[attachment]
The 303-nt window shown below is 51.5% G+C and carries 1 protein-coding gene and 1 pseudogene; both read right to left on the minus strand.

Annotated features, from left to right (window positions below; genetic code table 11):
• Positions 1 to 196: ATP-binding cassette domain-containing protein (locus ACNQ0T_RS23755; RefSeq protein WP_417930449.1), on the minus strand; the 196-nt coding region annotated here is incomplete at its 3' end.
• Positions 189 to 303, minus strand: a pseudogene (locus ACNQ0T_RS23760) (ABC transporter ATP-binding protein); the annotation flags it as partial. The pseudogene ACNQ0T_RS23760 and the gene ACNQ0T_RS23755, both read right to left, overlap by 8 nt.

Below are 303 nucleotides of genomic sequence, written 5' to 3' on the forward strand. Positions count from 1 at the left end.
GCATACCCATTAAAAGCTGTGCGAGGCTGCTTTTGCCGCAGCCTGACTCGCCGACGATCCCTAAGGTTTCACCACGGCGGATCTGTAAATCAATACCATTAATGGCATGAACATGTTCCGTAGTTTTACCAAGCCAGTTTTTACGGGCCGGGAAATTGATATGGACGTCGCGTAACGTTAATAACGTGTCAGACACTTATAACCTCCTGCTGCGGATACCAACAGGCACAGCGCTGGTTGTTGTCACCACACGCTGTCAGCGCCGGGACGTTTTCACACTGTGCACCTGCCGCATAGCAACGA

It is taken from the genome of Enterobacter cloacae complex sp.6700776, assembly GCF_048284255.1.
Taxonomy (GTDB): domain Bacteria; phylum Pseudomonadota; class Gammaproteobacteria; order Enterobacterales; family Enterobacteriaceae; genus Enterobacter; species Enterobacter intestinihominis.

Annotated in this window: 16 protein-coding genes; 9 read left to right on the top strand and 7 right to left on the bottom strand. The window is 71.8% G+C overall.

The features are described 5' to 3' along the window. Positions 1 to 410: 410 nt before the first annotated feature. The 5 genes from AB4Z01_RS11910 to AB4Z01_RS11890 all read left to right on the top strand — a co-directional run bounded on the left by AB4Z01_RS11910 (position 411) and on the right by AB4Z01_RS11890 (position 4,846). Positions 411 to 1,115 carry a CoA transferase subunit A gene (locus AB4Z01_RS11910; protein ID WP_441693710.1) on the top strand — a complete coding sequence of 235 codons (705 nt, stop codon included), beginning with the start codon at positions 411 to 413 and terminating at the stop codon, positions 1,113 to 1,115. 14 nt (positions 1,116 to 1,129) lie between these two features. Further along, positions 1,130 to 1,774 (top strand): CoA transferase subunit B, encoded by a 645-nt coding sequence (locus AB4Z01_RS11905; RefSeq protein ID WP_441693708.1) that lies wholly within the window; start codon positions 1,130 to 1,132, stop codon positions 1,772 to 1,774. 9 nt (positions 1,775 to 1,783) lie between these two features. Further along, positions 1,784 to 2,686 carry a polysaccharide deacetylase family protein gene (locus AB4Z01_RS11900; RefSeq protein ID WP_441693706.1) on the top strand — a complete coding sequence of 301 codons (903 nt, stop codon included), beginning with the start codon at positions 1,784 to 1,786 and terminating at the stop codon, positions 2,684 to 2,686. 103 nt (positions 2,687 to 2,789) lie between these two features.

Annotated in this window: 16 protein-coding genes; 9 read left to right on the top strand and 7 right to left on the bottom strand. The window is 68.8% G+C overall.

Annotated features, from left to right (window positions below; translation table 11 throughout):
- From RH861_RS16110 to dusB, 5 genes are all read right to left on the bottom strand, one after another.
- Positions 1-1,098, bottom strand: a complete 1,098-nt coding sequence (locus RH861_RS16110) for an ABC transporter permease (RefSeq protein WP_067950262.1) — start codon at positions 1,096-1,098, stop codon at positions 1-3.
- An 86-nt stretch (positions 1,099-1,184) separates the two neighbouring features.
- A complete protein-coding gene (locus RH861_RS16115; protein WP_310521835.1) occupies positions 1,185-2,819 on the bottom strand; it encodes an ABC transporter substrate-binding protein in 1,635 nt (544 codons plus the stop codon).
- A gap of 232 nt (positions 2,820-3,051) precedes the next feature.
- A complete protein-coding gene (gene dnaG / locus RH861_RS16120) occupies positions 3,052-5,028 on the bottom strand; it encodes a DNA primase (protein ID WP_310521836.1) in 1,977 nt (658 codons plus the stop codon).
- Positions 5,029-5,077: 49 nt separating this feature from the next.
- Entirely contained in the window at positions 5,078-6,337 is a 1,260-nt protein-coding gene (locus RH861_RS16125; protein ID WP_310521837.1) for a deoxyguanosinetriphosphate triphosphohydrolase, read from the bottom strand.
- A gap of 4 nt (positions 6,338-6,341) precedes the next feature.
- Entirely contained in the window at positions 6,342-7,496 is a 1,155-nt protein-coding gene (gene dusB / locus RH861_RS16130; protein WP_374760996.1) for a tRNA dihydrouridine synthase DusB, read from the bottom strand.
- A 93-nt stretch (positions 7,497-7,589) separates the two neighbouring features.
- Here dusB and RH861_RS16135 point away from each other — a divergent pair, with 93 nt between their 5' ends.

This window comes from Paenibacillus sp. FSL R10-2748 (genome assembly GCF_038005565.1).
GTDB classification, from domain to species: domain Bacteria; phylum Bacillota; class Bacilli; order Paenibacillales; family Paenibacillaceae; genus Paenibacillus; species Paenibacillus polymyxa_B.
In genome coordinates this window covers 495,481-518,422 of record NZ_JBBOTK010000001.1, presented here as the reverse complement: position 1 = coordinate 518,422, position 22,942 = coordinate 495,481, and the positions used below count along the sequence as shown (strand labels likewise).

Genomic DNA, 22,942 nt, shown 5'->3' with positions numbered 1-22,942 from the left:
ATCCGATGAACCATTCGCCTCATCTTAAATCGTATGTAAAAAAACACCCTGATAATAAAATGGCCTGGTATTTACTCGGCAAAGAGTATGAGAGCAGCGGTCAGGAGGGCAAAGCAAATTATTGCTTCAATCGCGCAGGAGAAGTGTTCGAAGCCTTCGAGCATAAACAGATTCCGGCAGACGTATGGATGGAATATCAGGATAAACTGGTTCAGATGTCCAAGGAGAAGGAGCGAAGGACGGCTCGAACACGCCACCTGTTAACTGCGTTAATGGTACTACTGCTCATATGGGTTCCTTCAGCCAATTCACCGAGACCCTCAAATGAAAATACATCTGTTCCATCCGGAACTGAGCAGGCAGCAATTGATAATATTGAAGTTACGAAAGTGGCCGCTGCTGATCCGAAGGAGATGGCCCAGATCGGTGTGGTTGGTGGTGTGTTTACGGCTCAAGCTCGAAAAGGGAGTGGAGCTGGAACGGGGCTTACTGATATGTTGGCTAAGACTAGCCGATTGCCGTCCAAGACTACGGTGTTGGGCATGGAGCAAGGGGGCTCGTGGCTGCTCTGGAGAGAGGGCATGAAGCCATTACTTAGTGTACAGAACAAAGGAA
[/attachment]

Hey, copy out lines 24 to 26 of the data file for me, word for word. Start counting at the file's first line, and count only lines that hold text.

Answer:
- Here dusB and RH861_RS16135 point away from each other — a divergent pair, with 93 nt between their 5' ends.

This window comes from Paenibacillus sp. FSL R10-2748 (genome assembly GCF_038005565.1).
GTDB classification, from domain to species: domain Bacteria; phylum Bacillota; class Bacilli; order Paenibacillales; family Paenibacillaceae; genus Paenibacillus; species Paenibacillus polymyxa_B.